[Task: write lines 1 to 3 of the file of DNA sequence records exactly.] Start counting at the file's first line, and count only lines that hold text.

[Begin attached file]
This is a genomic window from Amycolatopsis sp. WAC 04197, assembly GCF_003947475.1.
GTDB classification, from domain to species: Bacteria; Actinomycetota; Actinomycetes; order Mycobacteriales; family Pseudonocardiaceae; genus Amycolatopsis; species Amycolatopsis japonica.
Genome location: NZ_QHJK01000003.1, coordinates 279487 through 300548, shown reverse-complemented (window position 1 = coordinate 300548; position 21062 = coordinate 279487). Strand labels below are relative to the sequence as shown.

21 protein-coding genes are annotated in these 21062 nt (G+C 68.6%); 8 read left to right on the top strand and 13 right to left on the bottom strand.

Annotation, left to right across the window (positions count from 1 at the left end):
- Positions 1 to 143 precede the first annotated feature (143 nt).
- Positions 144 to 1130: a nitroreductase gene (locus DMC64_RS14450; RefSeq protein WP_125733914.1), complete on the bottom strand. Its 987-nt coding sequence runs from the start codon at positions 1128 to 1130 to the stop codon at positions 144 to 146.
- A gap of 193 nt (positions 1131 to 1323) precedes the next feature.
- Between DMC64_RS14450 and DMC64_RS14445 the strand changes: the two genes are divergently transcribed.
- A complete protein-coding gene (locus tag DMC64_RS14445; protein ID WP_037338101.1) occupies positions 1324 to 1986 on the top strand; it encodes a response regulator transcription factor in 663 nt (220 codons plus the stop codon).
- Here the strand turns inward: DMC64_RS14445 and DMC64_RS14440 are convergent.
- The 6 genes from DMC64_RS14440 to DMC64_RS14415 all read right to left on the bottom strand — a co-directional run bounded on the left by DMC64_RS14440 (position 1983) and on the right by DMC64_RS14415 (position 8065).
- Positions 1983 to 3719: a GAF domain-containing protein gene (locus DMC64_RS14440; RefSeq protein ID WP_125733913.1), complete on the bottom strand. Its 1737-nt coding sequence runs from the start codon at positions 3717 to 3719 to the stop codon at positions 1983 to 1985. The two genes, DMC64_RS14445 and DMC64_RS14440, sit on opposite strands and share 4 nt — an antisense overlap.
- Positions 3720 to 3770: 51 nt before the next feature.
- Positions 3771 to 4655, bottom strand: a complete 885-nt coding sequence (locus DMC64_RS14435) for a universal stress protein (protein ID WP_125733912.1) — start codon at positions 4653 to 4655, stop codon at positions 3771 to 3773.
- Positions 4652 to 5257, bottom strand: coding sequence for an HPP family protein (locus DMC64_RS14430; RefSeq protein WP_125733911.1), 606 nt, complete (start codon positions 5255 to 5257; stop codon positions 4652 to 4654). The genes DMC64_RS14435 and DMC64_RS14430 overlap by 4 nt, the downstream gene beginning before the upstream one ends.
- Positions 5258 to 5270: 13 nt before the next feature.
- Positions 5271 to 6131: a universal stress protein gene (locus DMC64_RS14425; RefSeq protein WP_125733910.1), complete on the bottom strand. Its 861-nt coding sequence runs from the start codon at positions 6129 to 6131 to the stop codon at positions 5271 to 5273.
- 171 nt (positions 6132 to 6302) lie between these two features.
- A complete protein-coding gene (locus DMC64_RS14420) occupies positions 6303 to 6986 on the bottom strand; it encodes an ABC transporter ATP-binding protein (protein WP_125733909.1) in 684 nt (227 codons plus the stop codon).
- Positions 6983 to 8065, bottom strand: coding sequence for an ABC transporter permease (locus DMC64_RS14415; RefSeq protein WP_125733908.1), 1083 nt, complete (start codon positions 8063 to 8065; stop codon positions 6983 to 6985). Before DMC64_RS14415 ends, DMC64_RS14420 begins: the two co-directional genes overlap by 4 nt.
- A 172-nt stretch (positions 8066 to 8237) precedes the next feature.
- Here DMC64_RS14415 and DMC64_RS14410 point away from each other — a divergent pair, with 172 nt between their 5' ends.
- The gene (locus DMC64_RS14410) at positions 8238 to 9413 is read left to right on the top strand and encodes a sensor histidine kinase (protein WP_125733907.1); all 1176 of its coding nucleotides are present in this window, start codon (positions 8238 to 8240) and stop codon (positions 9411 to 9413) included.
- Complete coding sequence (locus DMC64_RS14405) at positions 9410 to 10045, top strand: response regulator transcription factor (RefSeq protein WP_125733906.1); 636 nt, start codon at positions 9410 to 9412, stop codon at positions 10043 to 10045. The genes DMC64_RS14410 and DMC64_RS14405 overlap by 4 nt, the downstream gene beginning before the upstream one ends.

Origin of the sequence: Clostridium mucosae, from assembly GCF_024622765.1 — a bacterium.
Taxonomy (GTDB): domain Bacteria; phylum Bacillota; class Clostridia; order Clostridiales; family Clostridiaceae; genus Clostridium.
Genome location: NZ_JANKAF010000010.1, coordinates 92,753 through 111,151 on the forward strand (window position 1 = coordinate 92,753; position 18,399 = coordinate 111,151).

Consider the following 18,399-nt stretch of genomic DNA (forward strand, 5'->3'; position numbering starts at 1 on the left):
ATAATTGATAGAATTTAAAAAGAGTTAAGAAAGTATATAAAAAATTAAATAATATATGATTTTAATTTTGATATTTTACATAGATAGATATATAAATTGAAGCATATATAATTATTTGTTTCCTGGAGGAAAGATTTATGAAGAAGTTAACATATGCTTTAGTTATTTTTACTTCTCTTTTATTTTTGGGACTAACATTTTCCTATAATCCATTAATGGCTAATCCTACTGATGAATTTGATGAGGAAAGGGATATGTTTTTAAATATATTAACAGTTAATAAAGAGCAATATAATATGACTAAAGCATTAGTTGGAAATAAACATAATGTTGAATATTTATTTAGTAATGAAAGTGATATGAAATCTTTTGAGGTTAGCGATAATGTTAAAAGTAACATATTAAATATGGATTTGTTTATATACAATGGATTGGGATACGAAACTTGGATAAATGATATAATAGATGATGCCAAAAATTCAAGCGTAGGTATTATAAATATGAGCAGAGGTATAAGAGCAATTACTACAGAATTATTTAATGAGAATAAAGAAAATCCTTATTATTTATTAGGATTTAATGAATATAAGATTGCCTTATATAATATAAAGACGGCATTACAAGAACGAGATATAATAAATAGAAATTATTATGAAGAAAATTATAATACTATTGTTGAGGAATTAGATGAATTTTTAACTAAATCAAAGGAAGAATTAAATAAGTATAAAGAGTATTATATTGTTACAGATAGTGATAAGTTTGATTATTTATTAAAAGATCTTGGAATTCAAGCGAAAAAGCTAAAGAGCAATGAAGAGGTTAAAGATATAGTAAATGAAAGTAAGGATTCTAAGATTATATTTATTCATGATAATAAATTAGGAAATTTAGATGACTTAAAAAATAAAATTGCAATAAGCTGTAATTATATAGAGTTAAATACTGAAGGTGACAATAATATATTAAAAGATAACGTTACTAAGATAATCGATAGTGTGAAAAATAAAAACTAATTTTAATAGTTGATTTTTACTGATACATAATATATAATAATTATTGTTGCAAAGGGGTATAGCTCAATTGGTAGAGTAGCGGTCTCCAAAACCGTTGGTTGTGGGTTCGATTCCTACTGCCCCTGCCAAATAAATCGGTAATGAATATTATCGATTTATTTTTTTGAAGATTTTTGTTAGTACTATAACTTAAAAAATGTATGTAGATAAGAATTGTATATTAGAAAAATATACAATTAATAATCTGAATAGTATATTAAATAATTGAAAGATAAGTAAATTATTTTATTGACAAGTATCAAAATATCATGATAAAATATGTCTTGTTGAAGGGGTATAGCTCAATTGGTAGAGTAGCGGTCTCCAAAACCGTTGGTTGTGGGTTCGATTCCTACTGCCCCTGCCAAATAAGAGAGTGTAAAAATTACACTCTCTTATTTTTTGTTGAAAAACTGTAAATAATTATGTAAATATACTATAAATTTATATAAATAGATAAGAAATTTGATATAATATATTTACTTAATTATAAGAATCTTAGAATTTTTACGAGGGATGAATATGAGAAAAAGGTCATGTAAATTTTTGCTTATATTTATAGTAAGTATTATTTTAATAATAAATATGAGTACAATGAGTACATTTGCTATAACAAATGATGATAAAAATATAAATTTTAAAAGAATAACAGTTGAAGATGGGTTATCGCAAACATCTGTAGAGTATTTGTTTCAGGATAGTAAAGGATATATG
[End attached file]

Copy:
This is a genomic window from Amycolatopsis sp. WAC 04197, assembly GCF_003947475.1.
GTDB classification, from domain to species: Bacteria; Actinomycetota; Actinomycetes; order Mycobacteriales; family Pseudonocardiaceae; genus Amycolatopsis; species Amycolatopsis japonica.
Genome location: NZ_QHJK01000003.1, coordinates 279487 through 300548, shown reverse-complemented (window position 1 = coordinate 300548; position 21062 = coordinate 279487). Strand labels below are relative to the sequence as shown.